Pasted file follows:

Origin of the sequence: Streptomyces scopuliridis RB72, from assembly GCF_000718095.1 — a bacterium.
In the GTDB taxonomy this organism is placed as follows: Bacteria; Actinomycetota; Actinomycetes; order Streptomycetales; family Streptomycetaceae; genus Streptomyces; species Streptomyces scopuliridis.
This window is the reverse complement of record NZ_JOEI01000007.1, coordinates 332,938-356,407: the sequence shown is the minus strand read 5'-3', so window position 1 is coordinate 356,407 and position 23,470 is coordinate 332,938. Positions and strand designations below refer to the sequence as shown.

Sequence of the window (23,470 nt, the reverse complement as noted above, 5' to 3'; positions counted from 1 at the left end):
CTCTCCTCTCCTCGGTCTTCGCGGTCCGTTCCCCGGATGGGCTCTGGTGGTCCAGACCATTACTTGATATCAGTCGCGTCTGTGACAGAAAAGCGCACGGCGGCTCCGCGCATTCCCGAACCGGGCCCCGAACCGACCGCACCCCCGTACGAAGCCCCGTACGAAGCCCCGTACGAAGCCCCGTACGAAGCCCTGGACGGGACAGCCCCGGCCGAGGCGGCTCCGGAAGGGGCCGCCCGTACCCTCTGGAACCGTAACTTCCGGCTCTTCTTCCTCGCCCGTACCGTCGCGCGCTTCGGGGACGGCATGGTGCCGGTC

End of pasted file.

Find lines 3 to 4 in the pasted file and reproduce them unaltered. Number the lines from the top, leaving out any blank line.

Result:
This window is the reverse complement of record NZ_JOEI01000007.1, coordinates 332,938-356,407: the sequence shown is the minus strand read 5'-3', so window position 1 is coordinate 356,407 and position 23,470 is coordinate 332,938. Positions and strand designations below refer to the sequence as shown.

Sequence of the window (23,470 nt, the reverse complement as noted above, 5' to 3'; positions counted from 1 at the left end):